Allen: Sally's whole intention about it was, she felt that the ideas she was talking about would not be served by prose. She was a songwriter and lyricist; she's done many different things in her life. All of her films are first written in verse. But then she usually chucks it and writes it in prose. She'd done a lot of films that were very visual and very sparse in terms of the words, so she felt it was time to do something that had a lot of words in it. She felt the ideas that were being put out were of such a weight that poetry helped to make them land without being preachy. It just adds a layer of depth to it without pounding people over the head. So that was really her original impetus. So what we did is, when she came here and ended up casting me, there was a show on Broadway running called Def Poetry Jam, and it was all these street poets. We went to see it—she, myself, and Simon Abkarian. She said, "This is much more what I'm thinking of, rather than Shakespeare. I don't want it to sound all flowery. Think more Eminem." I think that frame of reference made it a lot more realistic. She wanted it to be incredibly conversational.

BSW: So did you listen to Eminem to prepare for the role?

Allen: I did listen to a little bit.

BSW: While most female actors complain about a dearth of roles in their 30s you seem busier than ever with three movies out this year alone. What's the secret to such longevity?

Allen: It's one of those things—it's so hard to say why. We shot Off the Map two and a half, maybe 3, years ago. Campbell had been trying to get it off the ground for a long time. That was him being in my camp. Then meeting with Sally and having the chemistry be really right between Simon and myself. Upside of Anger was written for me. There are things you sometimes don't really have much control over.

BSW: Do you still have to audition?

Allen: I haven't auditioned for quite a while now. Actually, for Sally's film, it was sort of an audition. This was about two years ago, and I hadn't auditioned before that since The Ice Storm in the mid-90s. But Sally did have me read with her. She came to my apartment and taped me with a little handheld camera. We called Simon in Paris and read a scene or two over the intercom, and then they flew him to New York. As you can tell by having seen the movie, if you don't have that relationship, you don't have a movie. So it was really important for it to work, and I knew that. I said, "If it's not right, you shouldn't cast me." Fortunately, it was. He was already cast. She started writing it on Sept. 12, 2001. She wrote it as a short film and cast Simon in it—he had had a small part in The Man Who Cried that actually ended up on the cutting room floor. But she remembered him, and so, when she was doing this short film, she contacted him and had him do the part of He. I don't remember the actress who did She—it was a well-known English actress. The short film worked, and she started expanding it into a full-length feature.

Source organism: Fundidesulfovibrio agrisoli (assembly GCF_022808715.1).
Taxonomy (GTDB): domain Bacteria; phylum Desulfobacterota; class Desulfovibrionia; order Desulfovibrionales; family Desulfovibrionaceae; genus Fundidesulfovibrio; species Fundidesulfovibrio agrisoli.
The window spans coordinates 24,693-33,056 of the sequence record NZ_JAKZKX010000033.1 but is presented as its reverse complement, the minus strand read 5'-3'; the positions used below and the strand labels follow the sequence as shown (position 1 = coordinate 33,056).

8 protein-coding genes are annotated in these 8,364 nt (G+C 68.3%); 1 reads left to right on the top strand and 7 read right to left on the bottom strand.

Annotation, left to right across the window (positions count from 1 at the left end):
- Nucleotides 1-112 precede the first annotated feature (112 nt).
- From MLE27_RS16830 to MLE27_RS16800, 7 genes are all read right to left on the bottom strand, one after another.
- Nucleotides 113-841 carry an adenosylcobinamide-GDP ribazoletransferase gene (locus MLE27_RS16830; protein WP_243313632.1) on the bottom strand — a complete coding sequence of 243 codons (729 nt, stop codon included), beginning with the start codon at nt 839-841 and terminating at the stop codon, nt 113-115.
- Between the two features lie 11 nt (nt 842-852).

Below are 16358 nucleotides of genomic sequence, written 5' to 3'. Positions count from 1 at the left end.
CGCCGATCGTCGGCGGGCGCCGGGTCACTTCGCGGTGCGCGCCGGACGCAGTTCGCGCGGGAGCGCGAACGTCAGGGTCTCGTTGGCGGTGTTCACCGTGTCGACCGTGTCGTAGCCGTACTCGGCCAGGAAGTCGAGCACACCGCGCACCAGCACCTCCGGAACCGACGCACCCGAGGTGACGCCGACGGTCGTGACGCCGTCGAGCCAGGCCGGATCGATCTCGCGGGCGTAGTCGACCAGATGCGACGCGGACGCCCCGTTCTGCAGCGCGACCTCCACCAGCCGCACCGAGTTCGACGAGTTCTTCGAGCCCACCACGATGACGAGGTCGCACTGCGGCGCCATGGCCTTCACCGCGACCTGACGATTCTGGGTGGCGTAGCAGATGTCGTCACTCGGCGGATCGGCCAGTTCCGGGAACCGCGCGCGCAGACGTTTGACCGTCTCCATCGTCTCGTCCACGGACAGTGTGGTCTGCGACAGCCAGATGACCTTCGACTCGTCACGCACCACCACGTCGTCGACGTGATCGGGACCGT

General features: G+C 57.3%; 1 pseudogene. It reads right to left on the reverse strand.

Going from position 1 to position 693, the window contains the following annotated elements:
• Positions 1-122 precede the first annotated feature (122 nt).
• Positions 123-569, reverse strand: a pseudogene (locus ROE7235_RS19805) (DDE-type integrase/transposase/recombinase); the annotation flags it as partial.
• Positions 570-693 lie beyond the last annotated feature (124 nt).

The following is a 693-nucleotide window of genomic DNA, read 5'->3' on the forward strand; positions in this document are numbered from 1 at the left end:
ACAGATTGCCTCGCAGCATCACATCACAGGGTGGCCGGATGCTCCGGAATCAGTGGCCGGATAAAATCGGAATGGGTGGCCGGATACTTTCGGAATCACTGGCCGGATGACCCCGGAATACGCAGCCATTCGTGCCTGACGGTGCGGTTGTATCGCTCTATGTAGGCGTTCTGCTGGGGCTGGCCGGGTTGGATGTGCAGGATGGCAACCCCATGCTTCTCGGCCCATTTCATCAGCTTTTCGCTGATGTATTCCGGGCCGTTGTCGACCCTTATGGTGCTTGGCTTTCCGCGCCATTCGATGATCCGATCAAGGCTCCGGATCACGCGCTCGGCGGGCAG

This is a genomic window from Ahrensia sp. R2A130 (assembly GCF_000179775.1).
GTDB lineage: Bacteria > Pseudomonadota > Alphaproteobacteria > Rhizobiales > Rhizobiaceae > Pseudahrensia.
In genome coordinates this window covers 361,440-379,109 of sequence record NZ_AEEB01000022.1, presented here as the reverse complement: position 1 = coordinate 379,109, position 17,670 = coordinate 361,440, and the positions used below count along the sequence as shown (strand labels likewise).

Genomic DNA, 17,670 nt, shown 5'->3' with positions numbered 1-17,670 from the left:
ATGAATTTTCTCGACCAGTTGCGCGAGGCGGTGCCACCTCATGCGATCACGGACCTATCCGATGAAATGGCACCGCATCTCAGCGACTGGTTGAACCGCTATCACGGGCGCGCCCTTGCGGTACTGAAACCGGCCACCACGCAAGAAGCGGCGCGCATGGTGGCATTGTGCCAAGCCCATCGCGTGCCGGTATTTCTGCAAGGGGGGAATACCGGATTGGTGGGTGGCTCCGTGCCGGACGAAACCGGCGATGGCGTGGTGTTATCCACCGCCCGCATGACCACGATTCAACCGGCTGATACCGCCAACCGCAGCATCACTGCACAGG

BSW: You seem to move between small films like Yes and big-budget blockbusters like Bourne Supremacy fairly easily. Do you make a conscious decision to balance the indies with the mainstream fare?

Allen: You try to. To me, it's such an unpredictable business, and you have little control over it, unless you're going to produce your own things or you're a superstar. I like bouncing back and forth. I have an 11-year-old daughter; I want her to be able to go to college. So when I get to do The Bourne Supremacy, of course I will. But that was also a case of Paul Greengrass being a phenomenal director. It's a very entertaining spy film, very satisfying.

BSW: Not unlike Face/Off, which transcends the genre.

Allen: You know, I watched Face/Off a year ago with my daughter, and I hadn't seen it in years. I was, like, "This is really good."

BSW: In a film like that, how do you take the traditional wife role and create a character who doesn't just blend into the background?

Allen: I don't know, I just try to do my job. I have to say John Woo on Face/Off was such a dear man. His films are almost like ballets, and he's such a gentle, sweet man who so wanted the family to work in the story. If the family doesn't work, nobody would care. He just cared so deeply that the audience care about this family and everything get straightened out.

BSW: Do you prepare differently for a role in, say, Yes, as opposed to a big action film?